Pakistan’s Former Spymaster Takes Command of Powerful Military

Pakistan’s new military chief, General Asim Munir, took command Tuesday of the country’s nuclear-equipped armed forces amid renewed threats of terrorism and growing calls for him to take the powerful institution out of politics.

The former head of the country’s main spy agency, Inter-Services Intelligence (ISI), assumed his three-year stint as army chief at a nationally televised ceremony in the city of Rawalpindi, where the military is headquartered.

Munir received the symbolic baton of command from his predecessor, General Qamar Javed Bajwa, who retired after an extended six-year term marred by controversy.

The military has played an outsized role in the governance of the South Asian nation of about 220 million people. It has orchestrated the removal of elected governments in collusion with political allies and directly ruled Pakistan for about half of its 75-year history.

Munir is the 17th army chief of the country since it won independence from Britain in 1947, compared to about 30 prime ministers during the same period.

Last week, Bajwa admitted in a televised speech that the military had been indulging in “unconstitutional” interference in national politics for 70 years, exposing the institution to severe public criticism from time to time.

The 62-year-old outgoing general went on to assure the Pakistani nation that early last year, the military, under his leadership decided after internal deliberations, it would “never again interfere in any political matter in future.”

Analysts swiftly dismissed the claims and remain skeptical about whether Munir can deliver on pledges by his predecessor or the chances of Pakistan’s military becoming an apolitical institution.

Bajwa’s claims stemmed from sustained widespread criticism of the military under his leadership. Former prime minister Imran Khan has accused him of colluding with the United States and opposition parties to plot Khan’s removal from office in April of this year.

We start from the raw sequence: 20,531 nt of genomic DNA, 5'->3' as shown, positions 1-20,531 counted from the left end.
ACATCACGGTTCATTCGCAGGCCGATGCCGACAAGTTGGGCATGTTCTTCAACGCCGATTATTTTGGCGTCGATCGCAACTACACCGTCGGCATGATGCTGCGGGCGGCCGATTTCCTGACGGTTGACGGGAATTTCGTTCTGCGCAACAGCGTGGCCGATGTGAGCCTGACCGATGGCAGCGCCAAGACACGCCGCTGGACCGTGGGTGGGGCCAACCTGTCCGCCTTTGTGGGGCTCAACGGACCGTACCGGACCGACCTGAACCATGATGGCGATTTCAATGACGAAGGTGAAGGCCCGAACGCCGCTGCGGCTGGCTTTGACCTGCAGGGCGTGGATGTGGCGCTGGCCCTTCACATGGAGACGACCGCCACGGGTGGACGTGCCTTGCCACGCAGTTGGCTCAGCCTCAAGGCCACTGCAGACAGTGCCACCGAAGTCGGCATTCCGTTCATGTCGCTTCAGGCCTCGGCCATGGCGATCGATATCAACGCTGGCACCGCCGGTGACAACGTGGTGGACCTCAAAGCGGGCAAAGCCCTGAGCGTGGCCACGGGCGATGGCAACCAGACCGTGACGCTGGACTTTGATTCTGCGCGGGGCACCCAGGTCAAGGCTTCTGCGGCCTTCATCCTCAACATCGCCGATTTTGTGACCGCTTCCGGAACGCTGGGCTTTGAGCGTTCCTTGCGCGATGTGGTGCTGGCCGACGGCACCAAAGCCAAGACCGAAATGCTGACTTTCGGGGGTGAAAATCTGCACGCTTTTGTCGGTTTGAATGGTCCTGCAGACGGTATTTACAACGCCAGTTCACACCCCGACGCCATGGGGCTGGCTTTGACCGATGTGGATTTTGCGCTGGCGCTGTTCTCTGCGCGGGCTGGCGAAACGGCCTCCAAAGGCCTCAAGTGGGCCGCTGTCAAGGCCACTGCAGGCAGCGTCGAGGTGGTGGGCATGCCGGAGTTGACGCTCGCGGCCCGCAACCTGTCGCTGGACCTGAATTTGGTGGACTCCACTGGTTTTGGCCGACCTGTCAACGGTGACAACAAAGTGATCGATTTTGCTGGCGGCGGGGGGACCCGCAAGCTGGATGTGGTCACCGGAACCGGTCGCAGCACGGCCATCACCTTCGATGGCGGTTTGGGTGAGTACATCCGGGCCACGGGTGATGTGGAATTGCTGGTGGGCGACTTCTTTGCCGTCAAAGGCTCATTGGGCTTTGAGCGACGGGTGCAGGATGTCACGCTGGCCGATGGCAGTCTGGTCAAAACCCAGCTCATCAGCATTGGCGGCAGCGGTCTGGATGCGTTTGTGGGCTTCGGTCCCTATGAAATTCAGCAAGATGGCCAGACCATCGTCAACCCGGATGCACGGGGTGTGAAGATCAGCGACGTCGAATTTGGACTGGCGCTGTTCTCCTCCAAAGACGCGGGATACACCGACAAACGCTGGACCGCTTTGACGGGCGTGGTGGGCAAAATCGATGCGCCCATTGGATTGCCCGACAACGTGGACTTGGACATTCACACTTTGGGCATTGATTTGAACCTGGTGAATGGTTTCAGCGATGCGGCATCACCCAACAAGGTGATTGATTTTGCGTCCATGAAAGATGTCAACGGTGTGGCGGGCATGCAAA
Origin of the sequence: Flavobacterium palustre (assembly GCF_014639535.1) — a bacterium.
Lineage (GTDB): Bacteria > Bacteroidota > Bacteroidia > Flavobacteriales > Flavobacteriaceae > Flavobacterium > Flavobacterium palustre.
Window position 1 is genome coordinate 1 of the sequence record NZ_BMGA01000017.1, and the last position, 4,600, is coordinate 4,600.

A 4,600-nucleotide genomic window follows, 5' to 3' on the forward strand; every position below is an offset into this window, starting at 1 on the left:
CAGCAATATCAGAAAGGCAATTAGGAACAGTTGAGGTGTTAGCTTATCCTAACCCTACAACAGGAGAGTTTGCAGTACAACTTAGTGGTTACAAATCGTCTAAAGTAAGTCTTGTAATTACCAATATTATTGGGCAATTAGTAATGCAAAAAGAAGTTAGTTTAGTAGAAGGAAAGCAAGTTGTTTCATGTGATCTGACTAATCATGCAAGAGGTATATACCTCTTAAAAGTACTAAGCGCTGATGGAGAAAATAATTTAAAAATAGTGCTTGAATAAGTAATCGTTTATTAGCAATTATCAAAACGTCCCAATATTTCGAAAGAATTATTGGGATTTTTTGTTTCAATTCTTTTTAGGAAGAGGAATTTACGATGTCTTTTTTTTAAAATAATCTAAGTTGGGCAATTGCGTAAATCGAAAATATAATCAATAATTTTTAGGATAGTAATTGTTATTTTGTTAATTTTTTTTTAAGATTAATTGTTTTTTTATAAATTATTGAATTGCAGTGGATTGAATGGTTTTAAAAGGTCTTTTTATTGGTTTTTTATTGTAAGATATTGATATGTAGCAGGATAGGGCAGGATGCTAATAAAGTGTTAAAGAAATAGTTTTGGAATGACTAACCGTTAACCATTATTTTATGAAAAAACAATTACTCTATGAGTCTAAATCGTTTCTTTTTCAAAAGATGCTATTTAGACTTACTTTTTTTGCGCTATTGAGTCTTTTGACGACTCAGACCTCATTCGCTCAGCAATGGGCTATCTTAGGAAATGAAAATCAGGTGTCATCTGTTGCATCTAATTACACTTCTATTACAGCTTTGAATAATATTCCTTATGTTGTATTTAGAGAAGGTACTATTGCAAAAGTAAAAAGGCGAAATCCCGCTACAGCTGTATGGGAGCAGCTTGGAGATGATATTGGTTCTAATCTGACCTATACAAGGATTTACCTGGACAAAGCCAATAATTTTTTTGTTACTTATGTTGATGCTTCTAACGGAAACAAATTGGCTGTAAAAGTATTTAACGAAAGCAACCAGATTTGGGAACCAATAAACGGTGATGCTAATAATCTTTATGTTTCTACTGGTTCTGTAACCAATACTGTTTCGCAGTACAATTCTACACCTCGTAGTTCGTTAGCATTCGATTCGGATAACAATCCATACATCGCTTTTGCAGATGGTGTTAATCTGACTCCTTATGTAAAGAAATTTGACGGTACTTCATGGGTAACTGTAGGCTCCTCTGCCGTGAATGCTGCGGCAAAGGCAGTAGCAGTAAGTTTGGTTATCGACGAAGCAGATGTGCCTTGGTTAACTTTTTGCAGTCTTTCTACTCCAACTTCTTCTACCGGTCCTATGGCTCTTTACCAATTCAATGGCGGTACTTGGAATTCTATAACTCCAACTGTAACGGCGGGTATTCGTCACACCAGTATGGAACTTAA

The ousted cricket-star-turned politician has not produced any evidence. The military has denied any involvement in Khan’s ouster and so did Washington.

Khan’s Pakistan Tehreek-e-Insaf (PTI) party celebrated Bajwa’s exit Tuesday, sharing messages on social media sharply critical of the former army chief, tweeting images of handing out sweets or cutting cakes.

Shireen Mazari, a central PTI leader and former human rights minister, urged the military to abide by its constitutional oath of not interfering in politics.

Bajwa’s controversial career received a serious blow earlier this month, when an online Pakistani investigative website, Fact Focus, revealed that the military chief’s immediate and extended family members have accumulated assets worth more than $56 million since he took office in 2016.

The news outlet claimed — citing leaked tax records and wealth statements submitted to the Federal Board of Revenue — that Bajwa’s wife has increased her assets from zero to nearly $10 million during the period in question.

The report prompted Pakistan Finance Minister Ishaq Dar to order an immediate investigation into what he denounced as the “illegal and unwarranted” leak of the confidential tax records of the army chief’s family in violation of tax laws, though he did not question the authenticity of the leaked documents.

Dar recently told local media the FBR had traced the identities of the officials behind the leak, but he shared no other details.

On Sunday, the Pakistan military’s media wing, for the first time, refuted the claims of unusual increases in wealth for Bajwa and his family as “misleading” and exaggerated.

Munir took command a day after an outlawed alliance of militant groups waging terrorism in Pakistan announced it had ended a “cease-fire” with the government and ordered fighters to resume nationwide attacks wherever possible.

The Tehreek-e-Taliban Pakistan (TTP), also known as the Pakistani Taliban, said in a statement Monday the violence was being unleashed in response to sustained government military operations against the group in breach of the truce.

Pakistani officials dismissed TTP claims as “lame excuses” and vowed to prevent any attempt by the militants to regroup or reorganize anywhere in the country.

The Pakistani Taliban have carried out hundreds of suicide bombings and other terrorist attacks since emerging in Pakistan in 2007.

The TTP is widely believed to be an offshoot of Afghanistan’s ruling Taliban and its leaders are currently based in the neighboring country.

The Afghan Taliban brokered and hosted several rounds of talks between Pakistan and the TTP, leading to the cease-fire. But officials in Islamabad say the truce was never honored by the militants, citing a spike in deadly terrorist attacks in Pakistan in recent months. The Taliban government in Kabul denies it is allowing the TTP to launch cross-border attacks.

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